The Concept of Exaptation Between Biology and Semiotics

The Concept of Exaptation Between Biology and Semiotics

Davide Weible (Tartu University, Estonia)
Copyright: © 2012 |Pages: 16
DOI: 10.4018/ijsss.2012010103
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Abstract

This paper explains what the biological concept of exaptation is by providing the theoretical context within which it was formulated and the definition of its meaning with respect to other related notions adopted in evolutionary biology. At the same time, this paper describes the main stages of its further development from the initial introduction and outlines its wide contemporary usage within fields of research other than biology. Finally, specific attention is paid to the linguistic, semiotic and biosemiotic dimensions of its adoption, concluding with a discussion concerning the relationship between exaptation and biosemiotics and furnishing some clues for a possible direction of inquiry in the tradition of a Peircean semiotic approach.
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Introduction–A Different Point Of View In Evolutionary Biology

In 1979 the American paleontologist S. J. Gould and the American evolutionary biologist R. C. Lewontin published the article The Spandrels of San Marco and the Panglossian Paradigm: A Critique of the Adaptationist Programme. In that paper they stressed a need for change in the way of thinking about the evolutionary process and of conceiving the mechanism of natural selection as the main cause of nearly all organic forms, functions and behaviours, thus as able to forge the best among possible worlds.

The “adaptationist programme,” as they call it by referring to an account popularized by Wallace and Weismann and eventually become a core part of the Modern Synthesis or Neo-Darwinism in 1930s, generally proceeds in two step: first of all, “an organism is atomized into ‘traits’ and these traits are explained as structures optimally designed by natural selection for their functions”; secondly, when a trait is considered not as an isolated element but with reference to the whole it belongs to, “interaction is acknowledged via the dictum that an organism cannot optimize each part without imposing expenses on others. The notion of ‘trade-off’ is introduced, and organisms are interpreted as best compromises among competing demands” (Gould & Lewontin, 1979, p. 585). In a way analogue to the kind of explanations given by Dr. Pangloss, Candide’s tutor in Voltaire’s novel Candide, ou l’Optimisme (1759), for whom “our noses were made to carry spectacles, so we have spectacles”, the adaptationist programme therefore concludes that everything in an organism “plays its part and must be what it is” (Gould & Lewontin, 1979, p. 585).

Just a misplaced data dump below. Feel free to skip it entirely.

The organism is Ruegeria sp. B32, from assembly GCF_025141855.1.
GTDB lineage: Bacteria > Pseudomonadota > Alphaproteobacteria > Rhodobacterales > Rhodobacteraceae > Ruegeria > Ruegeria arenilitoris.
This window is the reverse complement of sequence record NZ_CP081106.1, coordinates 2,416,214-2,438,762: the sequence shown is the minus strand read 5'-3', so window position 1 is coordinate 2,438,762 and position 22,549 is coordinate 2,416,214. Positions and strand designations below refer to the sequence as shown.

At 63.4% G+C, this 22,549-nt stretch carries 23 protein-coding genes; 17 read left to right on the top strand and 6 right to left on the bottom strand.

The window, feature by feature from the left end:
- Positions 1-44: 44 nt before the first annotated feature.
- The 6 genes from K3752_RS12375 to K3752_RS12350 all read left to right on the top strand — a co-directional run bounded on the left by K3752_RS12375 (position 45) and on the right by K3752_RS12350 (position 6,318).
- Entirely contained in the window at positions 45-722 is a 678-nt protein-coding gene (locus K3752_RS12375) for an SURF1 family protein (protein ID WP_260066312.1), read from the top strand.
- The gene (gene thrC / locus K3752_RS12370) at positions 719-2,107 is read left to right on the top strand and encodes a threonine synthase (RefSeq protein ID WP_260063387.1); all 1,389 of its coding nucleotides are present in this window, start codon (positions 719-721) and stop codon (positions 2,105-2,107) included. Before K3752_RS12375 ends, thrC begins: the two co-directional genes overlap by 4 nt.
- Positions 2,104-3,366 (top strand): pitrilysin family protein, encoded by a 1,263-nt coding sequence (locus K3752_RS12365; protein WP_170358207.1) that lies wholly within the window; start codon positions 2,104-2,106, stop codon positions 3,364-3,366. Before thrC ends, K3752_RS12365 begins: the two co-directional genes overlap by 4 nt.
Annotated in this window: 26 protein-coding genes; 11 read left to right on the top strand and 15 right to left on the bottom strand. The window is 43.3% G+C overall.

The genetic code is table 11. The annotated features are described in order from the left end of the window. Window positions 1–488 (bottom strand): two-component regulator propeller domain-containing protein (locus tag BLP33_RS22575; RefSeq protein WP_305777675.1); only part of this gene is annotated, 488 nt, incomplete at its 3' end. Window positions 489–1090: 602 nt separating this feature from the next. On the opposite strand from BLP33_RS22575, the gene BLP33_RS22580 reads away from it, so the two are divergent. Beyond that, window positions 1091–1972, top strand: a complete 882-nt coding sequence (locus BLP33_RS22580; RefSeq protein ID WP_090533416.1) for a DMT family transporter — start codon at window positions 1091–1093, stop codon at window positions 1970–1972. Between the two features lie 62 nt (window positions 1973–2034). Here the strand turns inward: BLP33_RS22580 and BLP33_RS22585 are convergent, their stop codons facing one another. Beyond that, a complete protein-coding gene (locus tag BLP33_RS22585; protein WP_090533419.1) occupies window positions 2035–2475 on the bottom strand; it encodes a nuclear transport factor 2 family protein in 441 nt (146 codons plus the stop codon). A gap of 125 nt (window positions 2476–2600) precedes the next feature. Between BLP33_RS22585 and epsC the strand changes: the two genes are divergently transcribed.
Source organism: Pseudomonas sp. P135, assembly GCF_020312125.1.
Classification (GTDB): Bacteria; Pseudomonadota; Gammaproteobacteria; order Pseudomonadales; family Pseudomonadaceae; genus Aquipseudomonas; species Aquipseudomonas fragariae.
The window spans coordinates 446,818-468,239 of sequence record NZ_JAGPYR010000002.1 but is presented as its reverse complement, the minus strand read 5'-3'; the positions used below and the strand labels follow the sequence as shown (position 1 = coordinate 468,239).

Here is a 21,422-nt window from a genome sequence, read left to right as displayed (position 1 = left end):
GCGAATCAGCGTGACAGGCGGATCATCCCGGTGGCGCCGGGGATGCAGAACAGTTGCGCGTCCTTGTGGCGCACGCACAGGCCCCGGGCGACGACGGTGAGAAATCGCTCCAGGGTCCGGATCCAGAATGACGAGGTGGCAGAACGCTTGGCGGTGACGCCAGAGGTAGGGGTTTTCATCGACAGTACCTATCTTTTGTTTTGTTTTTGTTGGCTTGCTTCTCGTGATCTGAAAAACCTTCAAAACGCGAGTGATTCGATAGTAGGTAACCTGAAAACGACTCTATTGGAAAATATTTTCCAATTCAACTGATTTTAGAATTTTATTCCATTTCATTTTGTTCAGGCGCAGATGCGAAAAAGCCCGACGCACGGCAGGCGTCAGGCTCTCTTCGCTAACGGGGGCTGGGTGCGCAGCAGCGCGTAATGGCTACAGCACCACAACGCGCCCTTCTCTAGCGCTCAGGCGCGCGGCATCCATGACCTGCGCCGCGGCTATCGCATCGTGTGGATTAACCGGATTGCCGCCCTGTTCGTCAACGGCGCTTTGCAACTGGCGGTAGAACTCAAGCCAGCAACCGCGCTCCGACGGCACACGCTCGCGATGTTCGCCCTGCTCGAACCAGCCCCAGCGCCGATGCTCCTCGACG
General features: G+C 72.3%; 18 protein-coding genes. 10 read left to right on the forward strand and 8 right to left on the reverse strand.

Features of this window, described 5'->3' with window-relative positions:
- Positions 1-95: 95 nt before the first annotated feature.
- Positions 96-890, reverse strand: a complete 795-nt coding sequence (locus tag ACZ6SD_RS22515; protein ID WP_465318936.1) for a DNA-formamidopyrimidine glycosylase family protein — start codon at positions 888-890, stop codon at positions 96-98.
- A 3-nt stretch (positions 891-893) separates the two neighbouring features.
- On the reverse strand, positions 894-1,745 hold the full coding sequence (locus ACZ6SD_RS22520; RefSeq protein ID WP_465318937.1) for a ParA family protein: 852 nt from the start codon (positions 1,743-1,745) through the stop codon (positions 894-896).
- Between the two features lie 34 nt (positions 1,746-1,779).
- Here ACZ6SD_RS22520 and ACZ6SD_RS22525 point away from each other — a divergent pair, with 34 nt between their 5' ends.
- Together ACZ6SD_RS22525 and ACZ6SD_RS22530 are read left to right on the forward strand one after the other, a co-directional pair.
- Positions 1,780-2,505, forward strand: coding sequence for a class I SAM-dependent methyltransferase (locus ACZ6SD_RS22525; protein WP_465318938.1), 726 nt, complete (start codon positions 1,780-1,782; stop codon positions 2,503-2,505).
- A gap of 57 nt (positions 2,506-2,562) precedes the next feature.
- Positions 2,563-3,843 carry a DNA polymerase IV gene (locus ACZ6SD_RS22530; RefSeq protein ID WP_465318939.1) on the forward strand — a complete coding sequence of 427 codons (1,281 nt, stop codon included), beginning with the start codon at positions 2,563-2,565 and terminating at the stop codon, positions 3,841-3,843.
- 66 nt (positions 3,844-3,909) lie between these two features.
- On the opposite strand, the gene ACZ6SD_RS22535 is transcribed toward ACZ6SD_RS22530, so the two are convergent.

Even though constraints upon the possible pathways of evolution shaped by natural selection are doubtless recognized, nevertheless they are overshadowed by “styles of argument”, namely mental attitudes constantly pushing towards the same explanatory conceptual framework: “if one adaptive argument fails, try another”; “if one adaptive argument fails, assume that another must exist; “in the absence of a good adaptive argument in the first place, attribute failure to imperfect understanding of where an organism lives and what it does”; “emphasize immediate utility and exclude other attributes of form” (Gould & Lewontin, 1979, pp. 586-587).

In order to contrast this model, on one hand Gould and Lewontin presented a “Typology of Alternatives to the Adaptationist Programme” (Gould & Lewontin, 1979, p. 590), which encompasses five different alternative evolutionary combinations with respect to the adaptive and selective nature of a peculiar trait: “no adaptation and no selection at all”; “no adaptation and no selection on the part at issue; form of the part is a correlated consequence of selection directed elsewhere”; “the decoupling of selection and adaptation” (with the two sub-cases of adaptation without selection or selection without adaptation); “adaptation and selection but no selective basis for differences among adaptations”; “adaptation and selection, but the adaptation is a secondary utilization of parts present for reasons of architecture, development or history”.

On the other hand, they claimed for a theoretical and methodological retrieval of the morphological-structural current of European biology and its approach to evolution, according to which

“The basic body plans of organisms are so integrated and so replete with constraints upon adaptation […] that conventional styles of selective arguments can explain little of interest about them. It does not deny that change, when it occurs, may be mediated by natural selection, but it holds that constraints restrict possible paths and modes of change so strongly that the constraints themselves become much the most interesting aspect of evolution.” (Gould & Lewontin, 1979, p. 594)

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